10. 10. • In every occupied building or structure, means of egress from all parts of the building shall be maintained free and unobstructed. Means of egress shall be accessible to the extent necessary to ensure reasonable safety for occupants having impaired mobility. Chapter 4: Unobstructed Means of Egress Antea USA, Inc. 9
  11. 11. • In every building or structure of such size, arrangement, or occupancy that a fire itself might not provide adequate occupant warning, fire alarm systems shall be provided where necessary to warn occupants of the existence of fire. • Translation: If the building is so big that part of it is on fire and you may not know it, you need a fire alarm. Chapter 4: Fire Alarm Systems Antea USA, Inc. 10
  12. 12. • Every exit shall be clearly visible, or the route to reach every exit shall be conspicuously indicated. Each means of egress, in its entirety, shall be arranged or marked so that the way to a place of safety is indicated in a clear manner. • Translation: Make sure you understand how to escape. Chapter 4: Markings and Visibility Antea USA, Inc. 12
  13. 13. • The AHJ may allow you to deviate from the requirements of the LSC if you can prove the design you want can still provide the same level of protection. • Important for special structures and updating historical buildings Chapter 5: Performance Based Option Antea USA, Inc. 13
  14. 14. • Determine if a space is a business, industrial, mercantile, etc. • The Appendix section for this chapter is very useful, as it gives examples to guide you. • Guidance on hazard classifications, used throughout the code • Low Hazard: Contents of the space do not support combustion. • Medium Hazard: Contents burn with moderate rapidity, considerable smoke output. • High Hazard: Extremely flammable, potential for explosion Chapter 6: Classification of Occupancy and Hazard of Contents Antea USA, Inc. 14
  15. 15. • Provides the required fire separation between two occupancies. • Like occupancies do not require a separation • These range from 0 to 3 hour fire wall separations • Pay attention to remodeled areas where they have cut through walls to provide access • Identify spaces where they may have changed occupancies Separation of Occupancies: Table Antea USA, Inc. 15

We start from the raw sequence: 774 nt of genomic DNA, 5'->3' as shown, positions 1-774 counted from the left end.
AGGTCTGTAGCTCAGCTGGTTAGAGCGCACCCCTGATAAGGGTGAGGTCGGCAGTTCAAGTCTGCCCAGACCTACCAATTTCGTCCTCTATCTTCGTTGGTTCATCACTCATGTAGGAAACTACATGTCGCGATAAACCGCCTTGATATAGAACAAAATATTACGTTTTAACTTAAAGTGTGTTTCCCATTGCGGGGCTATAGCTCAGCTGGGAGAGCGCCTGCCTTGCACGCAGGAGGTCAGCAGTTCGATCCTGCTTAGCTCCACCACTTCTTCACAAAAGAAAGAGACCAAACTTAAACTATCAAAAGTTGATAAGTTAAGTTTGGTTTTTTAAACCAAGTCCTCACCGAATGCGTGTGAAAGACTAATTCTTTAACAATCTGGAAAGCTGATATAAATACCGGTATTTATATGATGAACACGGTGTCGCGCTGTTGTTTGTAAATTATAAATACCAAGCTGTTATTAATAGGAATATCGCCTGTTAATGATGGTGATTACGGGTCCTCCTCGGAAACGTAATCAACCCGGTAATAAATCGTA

16. 16. • A building or structure in which two or more classes of occupancy exist. • Can be intermingled or separated by fire-resistance rated assemblies. Multiple Occupancy Type Buildings Antea USA, Inc. 16
  17. 17. Assembly • An occupancy used for a gathering of 50 or more persons for deliberation, worship, entertainment, eating, drinking, amusement, awaiting transportation, or similar uses; or used as a special amusement building, regardless of occupant load. • Churches • Restaurants/bars • Theatres • Bus/train stations 17Antea USA, Inc.
  18. 18. • An occupancy in which products are manufactured or in which processing, assembling, mixing, packaging, finishing, decorating or repair operations are conducted. Industrial Antea USA, Inc. 18
  19. 19. • An occupancy used primarily for the storage or sheltering of goods, merchandise, products or vehicles. Storage Antea USA, Inc. 19
  20. 20. • An occupancy used for the display and sale of merchandise. Mercantile Antea USA, Inc. 20
  21. 21. • An occupancy used for the transaction of business other than mercantile. Business Antea USA, Inc. 21
  22. 22. • Special Structures and High-Rise Buildings • Educational • One- and Two-Family Dwellings • Lodging or Rooming Houses • Hotels and Dormitories • Apartment Buildings • Residential Board and Care Occupancies Other Occupancies Antea USA, Inc. 22
  23. 23. • Chapter 7 provides in depth details about the construction, installation and design of the means of egress. • Components • Capacity • Number • Arrangement • Travel distances • Discharges • Illumination • Emergency Lighting • Marking • Special Provisions Means of Egress Antea USA, Inc. 23
  24. 24. • Doors are required to swing in the direction of travel when there is an occupant load of 50 or more. There are exceptions to this rule, see • Doors typically need to remain unlocked, and have panic hardware installed. Again, there are exceptions to this rule based upon the occupancy or exceptions found in 7.2 – Door Openings Antea USA, Inc. 24